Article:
How to Treat Dog Diarrhea

We know diarrhea is not a pleasant subject — and our dogs agree. They don’t much like it either. But since dogs can’t read, talk or Google, they depend on us to help them feel better.

“Doggie runs” are common, but it varies in intensity, frequency and how long a bout lasts. It’s important to know when you need to take your dog to the veterinarian pronto and when you can try treating your dog at home.

Diarrhea is not a disease; it’s a symptom that something is amiss in your dog’s gastrointestinal tract. Most of the time it’s caused by stress or something your dog ate. It lasts a short time and goes away on its own.

But what if it doesn’t go away? How do you know when to take your dog to the doctor? What are the signs indicating your dog is really very ill?

Let’s take a look at what causes diarrhea in dogs, how to treat it at home and when you need to talk to your veterinarian.

Related: Are You Storing Your Dog’s Food the Right Way? If Not, It Could Put Your Pup in Danger.

What Causes the Doggie Runs?

There are a lot of reasons why your dog has diarrhea. Here are some of the top causes:

Overeating. You dog may be happily snoozing after that mammoth Thanksgiving-type splurge, but his stomach isn’t so pleased.

Eating garbage or spoiled food. Your dog may have raided your garbage or hoovered something on the street.

Changing the dog’s food. The change may cause some intestinal irritation. Try mixing the new food into the old food in increments.

Parasites, bacteria or worms. When any of these invade the digestive track, diarrhea is one symptom. Some examples include roundworms, hookworms, tapeworms, whipworms, giardia, coccidia and salmonella.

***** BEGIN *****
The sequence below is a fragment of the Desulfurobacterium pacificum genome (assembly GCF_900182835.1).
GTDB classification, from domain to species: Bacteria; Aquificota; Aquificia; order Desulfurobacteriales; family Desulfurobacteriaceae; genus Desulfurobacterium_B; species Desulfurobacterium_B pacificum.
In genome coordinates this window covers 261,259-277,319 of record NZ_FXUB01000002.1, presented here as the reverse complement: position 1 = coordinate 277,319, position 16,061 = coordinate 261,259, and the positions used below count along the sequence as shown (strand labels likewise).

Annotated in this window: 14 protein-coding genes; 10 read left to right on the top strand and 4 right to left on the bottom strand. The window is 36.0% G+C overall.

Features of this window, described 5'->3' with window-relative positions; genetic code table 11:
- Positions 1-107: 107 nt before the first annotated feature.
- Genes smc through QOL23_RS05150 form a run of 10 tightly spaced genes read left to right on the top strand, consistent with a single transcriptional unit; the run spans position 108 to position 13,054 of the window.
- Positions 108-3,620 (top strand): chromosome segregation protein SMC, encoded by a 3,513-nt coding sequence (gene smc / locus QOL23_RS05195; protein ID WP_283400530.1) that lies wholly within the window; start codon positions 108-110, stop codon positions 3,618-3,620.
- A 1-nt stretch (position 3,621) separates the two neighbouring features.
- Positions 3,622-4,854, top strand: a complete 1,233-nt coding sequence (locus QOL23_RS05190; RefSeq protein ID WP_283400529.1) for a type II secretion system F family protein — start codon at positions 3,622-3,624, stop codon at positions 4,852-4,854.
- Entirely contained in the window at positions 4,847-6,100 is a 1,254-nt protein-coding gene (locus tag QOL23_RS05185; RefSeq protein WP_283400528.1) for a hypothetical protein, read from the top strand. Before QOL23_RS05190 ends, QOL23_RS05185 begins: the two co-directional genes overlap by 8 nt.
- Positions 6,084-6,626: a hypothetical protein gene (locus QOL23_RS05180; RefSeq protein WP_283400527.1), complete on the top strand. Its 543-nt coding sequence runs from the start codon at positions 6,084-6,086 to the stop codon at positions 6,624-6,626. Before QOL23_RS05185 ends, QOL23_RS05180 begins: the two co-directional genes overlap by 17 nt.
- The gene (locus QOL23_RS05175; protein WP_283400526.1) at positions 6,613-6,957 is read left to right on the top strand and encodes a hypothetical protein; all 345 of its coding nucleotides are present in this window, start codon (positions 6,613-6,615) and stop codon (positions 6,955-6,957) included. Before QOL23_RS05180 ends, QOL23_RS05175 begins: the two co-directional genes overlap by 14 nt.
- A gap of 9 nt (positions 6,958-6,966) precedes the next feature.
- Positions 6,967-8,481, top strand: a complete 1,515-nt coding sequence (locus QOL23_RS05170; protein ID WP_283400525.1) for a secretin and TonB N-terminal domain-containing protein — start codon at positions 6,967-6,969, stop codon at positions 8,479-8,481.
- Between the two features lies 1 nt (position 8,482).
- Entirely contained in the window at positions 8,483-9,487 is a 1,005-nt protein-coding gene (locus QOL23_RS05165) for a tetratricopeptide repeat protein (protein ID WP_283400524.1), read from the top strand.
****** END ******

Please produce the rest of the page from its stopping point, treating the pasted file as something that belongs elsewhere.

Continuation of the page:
Eating things that aren’t food. If your dog scarfs socks, toys, rocks, underwear or anything else that can’t be digested, it will cause the body to rebel.

Allergies. These are usually food allergies or food intolerances. When your dog’s body reacts to food as if it’s something harmful, diarrhea may result. Common food allergies include beef, dairy, wheat, eggs, chicken, lamb, and soy products

Stress. Just like humans, when your dog is stressed, the body revolts. Common stressors include a move to a new home, the loss of a family member and the death or addition of another pet.

Inflammatory disorders. Dogs can get inflammatory bowel disease too. Also known as IBD, it is a form of gastrointestinal disorders that also include gastroenteritis and colitis.

Illness. Underlying medical conditions can cause diarrhea, including cancer, kidney disease, liver disease, thyroid disease and pancreatitis.

Medications. Diarrhea is a common side effect of drugs like antibiotics and NSAIDS, which are non-steroidal anti-inflammatories used for pain relief. These include Rimady, Metacam and Meloxicam.

Plants toxic to dogs. Just because a plant is poisonous to dogs doesn’t mean it doesn’t taste good. These include some common plants often found in a backyard such as foxglove, hosta plant, Iris, English ivy, begonia, hydrangea and others. Common household plants poisonous to dogs include aloe, dieffenbachia, jade plant, dracaena (a.k.a. cornstalk plant), flame lily, desert rose, oleander and others.